The writer Colum McCann who has just been nominated for the USA’s prestigious National Book Award told TD’s and Senators that he would have "swum the ocean" for the opportunity to speak up for public funding for the arts:
"The Arts Council is our unique voice and we want to keep it. I am privileged to be here today to try to give the members of the committee an idea of what it means to be an artist and to benefit, as I have, from the work of the council. While I do not know all the consequences of the grant I got from the Arts Council in the early 1990s, I know it gave me the best part of a year to do my work of writing short stories and novels. Perhaps I would have written them if I had not received the grant, but part of me feels that the grant allowed me to access our great democracy of storytelling. As a younger artist at the time, it was amazing for me to be allowed to be Irish even when I was abroad. Although I was living in New York, I was acknowledged as part of this country’s necessary voice. It was an extraordinary moment for me. It allowed me to write other books and ultimately to address this committee today about the value of what it does and the value of what we are allowed to do.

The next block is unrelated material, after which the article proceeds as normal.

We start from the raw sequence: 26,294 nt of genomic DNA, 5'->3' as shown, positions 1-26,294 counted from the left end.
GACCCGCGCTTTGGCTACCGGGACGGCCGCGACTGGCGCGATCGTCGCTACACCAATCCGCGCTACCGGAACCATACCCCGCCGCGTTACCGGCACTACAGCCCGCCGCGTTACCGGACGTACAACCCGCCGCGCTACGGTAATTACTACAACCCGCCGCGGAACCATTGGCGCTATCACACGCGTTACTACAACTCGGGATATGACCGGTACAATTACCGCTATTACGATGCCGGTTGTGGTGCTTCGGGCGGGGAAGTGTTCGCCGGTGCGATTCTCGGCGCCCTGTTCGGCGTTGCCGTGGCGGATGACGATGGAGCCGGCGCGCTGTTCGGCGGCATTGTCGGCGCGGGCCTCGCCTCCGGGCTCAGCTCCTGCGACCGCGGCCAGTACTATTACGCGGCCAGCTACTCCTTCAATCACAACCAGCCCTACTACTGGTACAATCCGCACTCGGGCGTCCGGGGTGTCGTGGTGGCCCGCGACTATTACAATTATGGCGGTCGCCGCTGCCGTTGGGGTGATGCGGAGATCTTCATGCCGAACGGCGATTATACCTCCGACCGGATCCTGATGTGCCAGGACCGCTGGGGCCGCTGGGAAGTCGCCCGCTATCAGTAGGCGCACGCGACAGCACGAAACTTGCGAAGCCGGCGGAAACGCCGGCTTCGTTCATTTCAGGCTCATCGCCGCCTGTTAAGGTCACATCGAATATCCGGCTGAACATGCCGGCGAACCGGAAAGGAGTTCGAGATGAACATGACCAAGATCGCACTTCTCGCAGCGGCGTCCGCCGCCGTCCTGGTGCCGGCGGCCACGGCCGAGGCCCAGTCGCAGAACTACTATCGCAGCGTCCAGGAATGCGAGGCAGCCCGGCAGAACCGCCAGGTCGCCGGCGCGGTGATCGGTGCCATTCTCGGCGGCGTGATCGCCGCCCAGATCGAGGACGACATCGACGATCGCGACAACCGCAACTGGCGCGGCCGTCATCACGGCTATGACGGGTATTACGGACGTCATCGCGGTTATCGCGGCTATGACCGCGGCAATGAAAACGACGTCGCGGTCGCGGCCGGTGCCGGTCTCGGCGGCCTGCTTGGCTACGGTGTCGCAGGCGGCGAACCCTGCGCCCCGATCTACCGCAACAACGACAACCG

In many ways, the Members of the Oireachtas understand what it is to be an author, an artist or somebody who creates things. They appreciate how difficult the business of creating legislation or creating access can be. They are aware of the years of work that are necessary to produce what, on the surface, might seem like the simplest of documents. They have a unique understanding of what it means to be on my side of the table. Irish artists thank them deeply for the contributions they make. Similarly, the Arts Council has been absolutely fantastic in what it has done for us.
I have travelled to many parts of the world, particularly in recent years. I have been to Slovakia, Mexico, the United States, France and Germany, for example. People in every country seem to believe they are the best friends of the Irish. The Germans tend to say they have a unique relationship with the Irish. The French say that nobody else has such a relationship, as do the Slovakians. Part of me feels the reason they say that is because we have been allowed - we have had the privilege - to tell our stories. I do not want that voice to become part of the global elevator music that is out there. By protecting the arts, the Arts Council and the artists, we will allow that voice to be uniquely strong. I thank the committee for its time."